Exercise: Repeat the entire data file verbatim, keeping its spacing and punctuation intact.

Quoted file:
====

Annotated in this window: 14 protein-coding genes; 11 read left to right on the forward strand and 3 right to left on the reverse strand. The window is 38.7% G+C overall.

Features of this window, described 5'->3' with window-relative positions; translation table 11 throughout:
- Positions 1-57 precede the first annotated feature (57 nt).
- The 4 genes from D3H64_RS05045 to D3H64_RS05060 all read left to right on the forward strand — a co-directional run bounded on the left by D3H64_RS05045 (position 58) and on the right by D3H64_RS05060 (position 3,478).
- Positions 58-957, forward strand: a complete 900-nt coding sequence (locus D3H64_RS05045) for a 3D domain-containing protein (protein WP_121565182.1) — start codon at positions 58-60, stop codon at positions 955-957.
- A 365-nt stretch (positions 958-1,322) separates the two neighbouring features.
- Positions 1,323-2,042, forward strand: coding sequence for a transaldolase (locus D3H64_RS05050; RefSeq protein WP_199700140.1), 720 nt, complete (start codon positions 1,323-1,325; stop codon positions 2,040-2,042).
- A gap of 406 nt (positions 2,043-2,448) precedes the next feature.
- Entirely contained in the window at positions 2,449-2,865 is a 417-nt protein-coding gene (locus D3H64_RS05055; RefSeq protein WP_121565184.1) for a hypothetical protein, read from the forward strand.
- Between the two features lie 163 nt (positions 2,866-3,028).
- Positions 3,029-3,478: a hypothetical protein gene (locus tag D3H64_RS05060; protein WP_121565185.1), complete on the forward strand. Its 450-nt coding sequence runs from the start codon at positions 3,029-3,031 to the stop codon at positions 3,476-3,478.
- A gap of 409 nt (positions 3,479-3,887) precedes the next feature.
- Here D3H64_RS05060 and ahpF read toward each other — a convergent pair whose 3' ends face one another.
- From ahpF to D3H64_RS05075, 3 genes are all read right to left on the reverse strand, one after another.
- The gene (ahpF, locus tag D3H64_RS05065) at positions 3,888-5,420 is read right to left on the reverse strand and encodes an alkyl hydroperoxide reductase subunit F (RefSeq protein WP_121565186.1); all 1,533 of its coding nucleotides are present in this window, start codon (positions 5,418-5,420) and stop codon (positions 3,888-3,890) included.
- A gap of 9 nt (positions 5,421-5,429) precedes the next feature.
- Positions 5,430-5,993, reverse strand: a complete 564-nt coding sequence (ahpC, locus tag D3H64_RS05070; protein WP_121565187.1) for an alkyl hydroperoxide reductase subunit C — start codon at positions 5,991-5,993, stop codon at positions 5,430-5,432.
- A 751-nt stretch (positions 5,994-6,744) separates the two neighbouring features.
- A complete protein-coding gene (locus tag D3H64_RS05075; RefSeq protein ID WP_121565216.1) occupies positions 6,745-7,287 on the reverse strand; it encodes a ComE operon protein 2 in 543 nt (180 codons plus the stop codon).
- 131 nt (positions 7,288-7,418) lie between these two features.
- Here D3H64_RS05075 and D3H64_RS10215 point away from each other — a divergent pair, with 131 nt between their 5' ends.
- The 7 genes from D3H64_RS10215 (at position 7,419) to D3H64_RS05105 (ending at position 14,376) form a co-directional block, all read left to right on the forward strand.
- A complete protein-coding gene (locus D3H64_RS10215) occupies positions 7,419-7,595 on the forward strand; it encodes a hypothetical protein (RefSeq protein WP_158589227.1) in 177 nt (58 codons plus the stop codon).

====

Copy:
Annotated in this window: 14 protein-coding genes; 11 read left to right on the forward strand and 3 right to left on the reverse strand. The window is 38.7% G+C overall.

Features of this window, described 5'->3' with window-relative positions; translation table 11 throughout:
- Positions 1-57 precede the first annotated feature (57 nt).
- The 4 genes from D3H64_RS05045 to D3H64_RS05060 all read left to right on the forward strand — a co-directional run bounded on the left by D3H64_RS05045 (position 58) and on the right by D3H64_RS05060 (position 3,478).
- Positions 58-957, forward strand: a complete 900-nt coding sequence (locus D3H64_RS05045) for a 3D domain-containing protein (protein WP_121565182.1) — start codon at positions 58-60, stop codon at positions 955-957.
- A 365-nt stretch (positions 958-1,322) separates the two neighbouring features.
- Positions 1,323-2,042, forward strand: coding sequence for a transaldolase (locus D3H64_RS05050; RefSeq protein WP_199700140.1), 720 nt, complete (start codon positions 1,323-1,325; stop codon positions 2,040-2,042).
- A gap of 406 nt (positions 2,043-2,448) precedes the next feature.
- Entirely contained in the window at positions 2,449-2,865 is a 417-nt protein-coding gene (locus D3H64_RS05055; RefSeq protein WP_121565184.1) for a hypothetical protein, read from the forward strand.
- Between the two features lie 163 nt (positions 2,866-3,028).
- Positions 3,029-3,478: a hypothetical protein gene (locus tag D3H64_RS05060; protein WP_121565185.1), complete on the forward strand. Its 450-nt coding sequence runs from the start codon at positions 3,029-3,031 to the stop codon at positions 3,476-3,478.
- A gap of 409 nt (positions 3,479-3,887) precedes the next feature.
- Here D3H64_RS05060 and ahpF read toward each other — a convergent pair whose 3' ends face one another.
- From ahpF to D3H64_RS05075, 3 genes are all read right to left on the reverse strand, one after another.
- The gene (ahpF, locus tag D3H64_RS05065) at positions 3,888-5,420 is read right to left on the reverse strand and encodes an alkyl hydroperoxide reductase subunit F (RefSeq protein WP_121565186.1); all 1,533 of its coding nucleotides are present in this window, start codon (positions 5,418-5,420) and stop codon (positions 3,888-3,890) included.
- A gap of 9 nt (positions 5,421-5,429) precedes the next feature.
- Positions 5,430-5,993, reverse strand: a complete 564-nt coding sequence (ahpC, locus tag D3H64_RS05070; protein WP_121565187.1) for an alkyl hydroperoxide reductase subunit C — start codon at positions 5,991-5,993, stop codon at positions 5,430-5,432.
- A 751-nt stretch (positions 5,994-6,744) separates the two neighbouring features.
- A complete protein-coding gene (locus tag D3H64_RS05075; RefSeq protein ID WP_121565216.1) occupies positions 6,745-7,287 on the reverse strand; it encodes a ComE operon protein 2 in 543 nt (180 codons plus the stop codon).
- 131 nt (positions 7,288-7,418) lie between these two features.
- Here D3H64_RS05075 and D3H64_RS10215 point away from each other — a divergent pair, with 131 nt between their 5' ends.
- The 7 genes from D3H64_RS10215 (at position 7,419) to D3H64_RS05105 (ending at position 14,376) form a co-directional block, all read left to right on the forward strand.
- A complete protein-coding gene (locus D3H64_RS10215) occupies positions 7,419-7,595 on the forward strand; it encodes a hypothetical protein (RefSeq protein WP_158589227.1) in 177 nt (58 codons plus the stop codon).